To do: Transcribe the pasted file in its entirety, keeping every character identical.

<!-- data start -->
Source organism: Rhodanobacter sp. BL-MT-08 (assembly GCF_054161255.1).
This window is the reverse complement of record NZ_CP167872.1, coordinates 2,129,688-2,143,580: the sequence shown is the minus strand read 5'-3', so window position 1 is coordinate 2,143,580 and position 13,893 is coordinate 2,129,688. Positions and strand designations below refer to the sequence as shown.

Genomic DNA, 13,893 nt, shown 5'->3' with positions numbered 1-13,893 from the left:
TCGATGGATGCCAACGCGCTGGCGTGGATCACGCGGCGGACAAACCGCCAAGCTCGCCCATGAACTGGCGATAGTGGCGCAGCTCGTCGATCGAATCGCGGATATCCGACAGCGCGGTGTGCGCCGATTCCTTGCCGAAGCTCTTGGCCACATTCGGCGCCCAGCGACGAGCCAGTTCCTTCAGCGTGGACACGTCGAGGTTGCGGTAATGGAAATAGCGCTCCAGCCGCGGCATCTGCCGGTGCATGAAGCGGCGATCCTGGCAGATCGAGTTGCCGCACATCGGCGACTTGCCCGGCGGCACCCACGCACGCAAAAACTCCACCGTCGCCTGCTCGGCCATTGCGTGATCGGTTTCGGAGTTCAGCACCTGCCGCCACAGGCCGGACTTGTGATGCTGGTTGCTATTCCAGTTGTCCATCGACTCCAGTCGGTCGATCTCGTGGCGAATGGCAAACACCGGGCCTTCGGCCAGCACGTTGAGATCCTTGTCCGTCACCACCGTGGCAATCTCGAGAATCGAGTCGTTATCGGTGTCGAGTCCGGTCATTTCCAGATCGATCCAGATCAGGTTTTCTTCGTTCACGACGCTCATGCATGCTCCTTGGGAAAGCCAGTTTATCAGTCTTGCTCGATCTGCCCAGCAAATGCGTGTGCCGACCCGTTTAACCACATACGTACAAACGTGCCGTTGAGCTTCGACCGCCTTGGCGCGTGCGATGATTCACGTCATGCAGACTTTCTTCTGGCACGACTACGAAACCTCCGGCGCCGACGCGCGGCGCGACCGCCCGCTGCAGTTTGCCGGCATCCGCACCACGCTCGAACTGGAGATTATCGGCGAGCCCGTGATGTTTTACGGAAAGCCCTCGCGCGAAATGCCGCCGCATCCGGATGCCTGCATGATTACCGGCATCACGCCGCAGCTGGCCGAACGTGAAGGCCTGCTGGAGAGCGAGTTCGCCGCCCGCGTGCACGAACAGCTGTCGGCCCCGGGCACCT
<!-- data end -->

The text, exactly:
Source organism: Rhodanobacter sp. BL-MT-08 (assembly GCF_054161255.1).
This window is the reverse complement of record NZ_CP167872.1, coordinates 2,129,688-2,143,580: the sequence shown is the minus strand read 5'-3', so window position 1 is coordinate 2,143,580 and position 13,893 is coordinate 2,129,688. Positions and strand designations below refer to the sequence as shown.

Genomic DNA, 13,893 nt, shown 5'->3' with positions numbered 1-13,893 from the left:
TCGATGGATGCCAACGCGCTGGCGTGGATCACGCGGCGGACAAACCGCCAAGCTCGCCCATGAACTGGCGATAGTGGCGCAGCTCGTCGATCGAATCGCGGATATCCGACAGCGCGGTGTGCGCCGATTCCTTGCCGAAGCTCTTGGCCACATTCGGCGCCCAGCGACGAGCCAGTTCCTTCAGCGTGGACACGTCGAGGTTGCGGTAATGGAAATAGCGCTCCAGCCGCGGCATCTGCCGGTGCATGAAGCGGCGATCCTGGCAGATCGAGTTGCCGCACATCGGCGACTTGCCCGGCGGCACCCACGCACGCAAAAACTCCACCGTCGCCTGCTCGGCCATTGCGTGATCGGTTTCGGAGTTCAGCACCTGCCGCCACAGGCCGGACTTGTGATGCTGGTTGCTATTCCAGTTGTCCATCGACTCCAGTCGGTCGATCTCGTGGCGAATGGCAAACACCGGGCCTTCGGCCAGCACGTTGAGATCCTTGTCCGTCACCACCGTGGCAATCTCGAGAATCGAGTCGTTATCGGTGTCGAGTCCGGTCATTTCCAGATCGATCCAGATCAGGTTTTCTTCGTTCACGACGCTCATGCATGCTCCTTGGGAAAGCCAGTTTATCAGTCTTGCTCGATCTGCCCAGCAAATGCGTGTGCCGACCCGTTTAACCACATACGTACAAACGTGCCGTTGAGCTTCGACCGCCTTGGCGCGTGCGATGATTCACGTCATGCAGACTTTCTTCTGGCACGACTACGAAACCTCCGGCGCCGACGCGCGGCGCGACCGCCCGCTGCAGTTTGCCGGCATCCGCACCACGCTCGAACTGGAGATTATCGGCGAGCCCGTGATGTTTTACGGAAAGCCCTCGCGCGAAATGCCGCCGCATCCGGATGCCTGCATGATTACCGGCATCACGCCGCAGCTGGCCGAACGTGAAGGCCTGCTGGAGAGCGAGTTCGCCGCCCGCGTGCACGAACAGCTGTCGGCCCCGGGCACCT